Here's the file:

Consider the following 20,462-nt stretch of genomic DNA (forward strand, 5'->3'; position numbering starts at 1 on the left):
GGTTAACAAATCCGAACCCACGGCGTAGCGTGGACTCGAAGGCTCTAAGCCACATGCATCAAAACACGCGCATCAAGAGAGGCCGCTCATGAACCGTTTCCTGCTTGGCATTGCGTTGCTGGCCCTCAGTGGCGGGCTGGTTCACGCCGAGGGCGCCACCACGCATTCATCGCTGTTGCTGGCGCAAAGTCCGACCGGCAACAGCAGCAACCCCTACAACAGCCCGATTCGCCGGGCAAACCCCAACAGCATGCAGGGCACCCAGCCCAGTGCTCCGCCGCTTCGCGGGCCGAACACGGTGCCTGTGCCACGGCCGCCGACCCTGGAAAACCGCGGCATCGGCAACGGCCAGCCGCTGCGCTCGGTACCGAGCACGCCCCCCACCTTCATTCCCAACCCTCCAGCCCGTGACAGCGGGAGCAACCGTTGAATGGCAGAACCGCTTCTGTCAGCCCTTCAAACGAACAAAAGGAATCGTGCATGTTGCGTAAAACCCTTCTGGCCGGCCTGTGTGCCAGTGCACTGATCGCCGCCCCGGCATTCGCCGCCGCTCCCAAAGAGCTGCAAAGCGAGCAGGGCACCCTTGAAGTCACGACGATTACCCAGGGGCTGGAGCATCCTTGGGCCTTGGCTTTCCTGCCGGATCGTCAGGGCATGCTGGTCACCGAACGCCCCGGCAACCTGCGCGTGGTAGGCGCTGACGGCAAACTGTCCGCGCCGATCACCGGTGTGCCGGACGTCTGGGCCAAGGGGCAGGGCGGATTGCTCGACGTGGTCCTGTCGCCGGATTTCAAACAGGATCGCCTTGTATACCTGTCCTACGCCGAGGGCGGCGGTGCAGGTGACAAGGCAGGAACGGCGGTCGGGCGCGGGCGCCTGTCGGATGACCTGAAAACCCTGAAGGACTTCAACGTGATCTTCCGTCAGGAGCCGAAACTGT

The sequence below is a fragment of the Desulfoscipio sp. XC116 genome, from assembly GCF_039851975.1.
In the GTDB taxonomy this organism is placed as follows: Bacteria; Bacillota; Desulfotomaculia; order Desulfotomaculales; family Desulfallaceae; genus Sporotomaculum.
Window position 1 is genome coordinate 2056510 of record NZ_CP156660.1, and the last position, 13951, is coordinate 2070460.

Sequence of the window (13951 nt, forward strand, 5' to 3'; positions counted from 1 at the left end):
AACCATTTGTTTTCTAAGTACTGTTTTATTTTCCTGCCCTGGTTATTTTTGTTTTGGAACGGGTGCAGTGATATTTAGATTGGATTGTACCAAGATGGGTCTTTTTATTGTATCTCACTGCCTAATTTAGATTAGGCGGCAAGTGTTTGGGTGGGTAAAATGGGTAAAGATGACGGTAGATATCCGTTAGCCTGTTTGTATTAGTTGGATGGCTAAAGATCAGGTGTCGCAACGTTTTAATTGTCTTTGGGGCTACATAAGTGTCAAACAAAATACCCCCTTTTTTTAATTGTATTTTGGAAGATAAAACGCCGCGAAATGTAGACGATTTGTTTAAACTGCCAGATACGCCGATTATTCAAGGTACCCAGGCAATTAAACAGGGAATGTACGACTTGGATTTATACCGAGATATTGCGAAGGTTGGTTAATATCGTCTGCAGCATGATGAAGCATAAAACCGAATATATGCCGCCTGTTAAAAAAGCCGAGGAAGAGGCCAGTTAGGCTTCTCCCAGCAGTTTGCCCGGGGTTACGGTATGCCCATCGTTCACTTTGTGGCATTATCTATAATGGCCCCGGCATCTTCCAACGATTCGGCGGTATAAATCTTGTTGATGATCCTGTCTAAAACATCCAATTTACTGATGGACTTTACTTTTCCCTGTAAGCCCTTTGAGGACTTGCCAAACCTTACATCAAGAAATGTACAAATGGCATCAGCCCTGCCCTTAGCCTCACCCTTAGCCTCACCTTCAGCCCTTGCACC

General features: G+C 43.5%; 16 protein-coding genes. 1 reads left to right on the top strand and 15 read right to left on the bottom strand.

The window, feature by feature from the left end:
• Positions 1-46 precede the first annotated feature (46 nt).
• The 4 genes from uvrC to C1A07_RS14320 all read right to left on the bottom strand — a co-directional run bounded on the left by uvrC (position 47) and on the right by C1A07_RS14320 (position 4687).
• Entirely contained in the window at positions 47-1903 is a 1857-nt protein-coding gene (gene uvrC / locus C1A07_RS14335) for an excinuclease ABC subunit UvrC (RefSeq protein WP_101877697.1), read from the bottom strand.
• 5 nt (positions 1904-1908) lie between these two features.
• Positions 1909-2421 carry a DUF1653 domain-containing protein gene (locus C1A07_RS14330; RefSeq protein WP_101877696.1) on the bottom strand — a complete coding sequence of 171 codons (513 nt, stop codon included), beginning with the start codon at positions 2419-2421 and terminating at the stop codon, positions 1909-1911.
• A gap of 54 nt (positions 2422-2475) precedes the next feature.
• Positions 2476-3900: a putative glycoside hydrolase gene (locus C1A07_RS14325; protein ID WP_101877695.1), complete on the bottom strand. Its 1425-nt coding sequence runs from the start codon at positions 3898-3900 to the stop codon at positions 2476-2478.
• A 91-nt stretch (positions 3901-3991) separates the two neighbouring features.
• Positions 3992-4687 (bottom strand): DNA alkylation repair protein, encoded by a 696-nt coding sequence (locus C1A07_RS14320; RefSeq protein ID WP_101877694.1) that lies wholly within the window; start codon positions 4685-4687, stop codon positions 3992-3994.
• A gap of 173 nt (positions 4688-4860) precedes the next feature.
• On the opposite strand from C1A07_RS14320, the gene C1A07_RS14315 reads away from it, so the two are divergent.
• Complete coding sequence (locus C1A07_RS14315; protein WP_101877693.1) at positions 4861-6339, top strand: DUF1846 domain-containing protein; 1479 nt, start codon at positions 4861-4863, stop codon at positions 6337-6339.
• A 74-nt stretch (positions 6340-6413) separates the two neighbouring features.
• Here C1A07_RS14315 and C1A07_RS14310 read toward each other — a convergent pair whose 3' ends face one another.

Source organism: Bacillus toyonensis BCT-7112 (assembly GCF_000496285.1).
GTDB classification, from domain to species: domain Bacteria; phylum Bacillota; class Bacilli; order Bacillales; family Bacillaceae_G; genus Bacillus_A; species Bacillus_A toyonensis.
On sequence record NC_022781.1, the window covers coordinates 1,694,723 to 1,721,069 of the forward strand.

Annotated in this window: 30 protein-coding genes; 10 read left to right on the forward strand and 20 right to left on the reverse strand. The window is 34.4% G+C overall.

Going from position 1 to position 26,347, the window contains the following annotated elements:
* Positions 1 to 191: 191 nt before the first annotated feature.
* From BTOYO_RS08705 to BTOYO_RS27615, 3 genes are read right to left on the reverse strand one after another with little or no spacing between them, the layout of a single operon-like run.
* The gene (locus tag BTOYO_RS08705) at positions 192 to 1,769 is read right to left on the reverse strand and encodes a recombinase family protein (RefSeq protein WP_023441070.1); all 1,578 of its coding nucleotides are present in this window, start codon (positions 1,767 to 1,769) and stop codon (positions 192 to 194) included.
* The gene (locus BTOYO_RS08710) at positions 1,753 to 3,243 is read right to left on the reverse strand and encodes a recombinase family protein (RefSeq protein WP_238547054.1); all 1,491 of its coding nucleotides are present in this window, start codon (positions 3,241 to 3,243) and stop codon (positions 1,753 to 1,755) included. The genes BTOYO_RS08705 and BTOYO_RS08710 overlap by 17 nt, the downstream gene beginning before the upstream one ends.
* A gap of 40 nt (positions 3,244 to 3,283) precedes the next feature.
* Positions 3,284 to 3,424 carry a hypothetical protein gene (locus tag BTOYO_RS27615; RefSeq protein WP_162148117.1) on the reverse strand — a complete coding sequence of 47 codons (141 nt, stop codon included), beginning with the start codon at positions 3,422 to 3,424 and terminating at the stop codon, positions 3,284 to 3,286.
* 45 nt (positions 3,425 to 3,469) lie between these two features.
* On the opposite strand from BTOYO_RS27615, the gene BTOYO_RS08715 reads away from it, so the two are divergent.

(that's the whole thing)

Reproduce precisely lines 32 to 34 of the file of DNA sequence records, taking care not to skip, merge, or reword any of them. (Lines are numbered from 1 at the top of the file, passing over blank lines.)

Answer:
* The gene (locus BTOYO_RS08710) at positions 1,753 to 3,243 is read right to left on the reverse strand and encodes a recombinase family protein (RefSeq protein WP_238547054.1); all 1,491 of its coding nucleotides are present in this window, start codon (positions 3,241 to 3,243) and stop codon (positions 1,753 to 1,755) included. The genes BTOYO_RS08705 and BTOYO_RS08710 overlap by 17 nt, the downstream gene beginning before the upstream one ends.
* A gap of 40 nt (positions 3,244 to 3,283) precedes the next feature.
* Positions 3,284 to 3,424 carry a hypothetical protein gene (locus tag BTOYO_RS27615; RefSeq protein WP_162148117.1) on the reverse strand — a complete coding sequence of 47 codons (141 nt, stop codon included), beginning with the start codon at positions 3,422 to 3,424 and terminating at the stop codon, positions 3,284 to 3,286.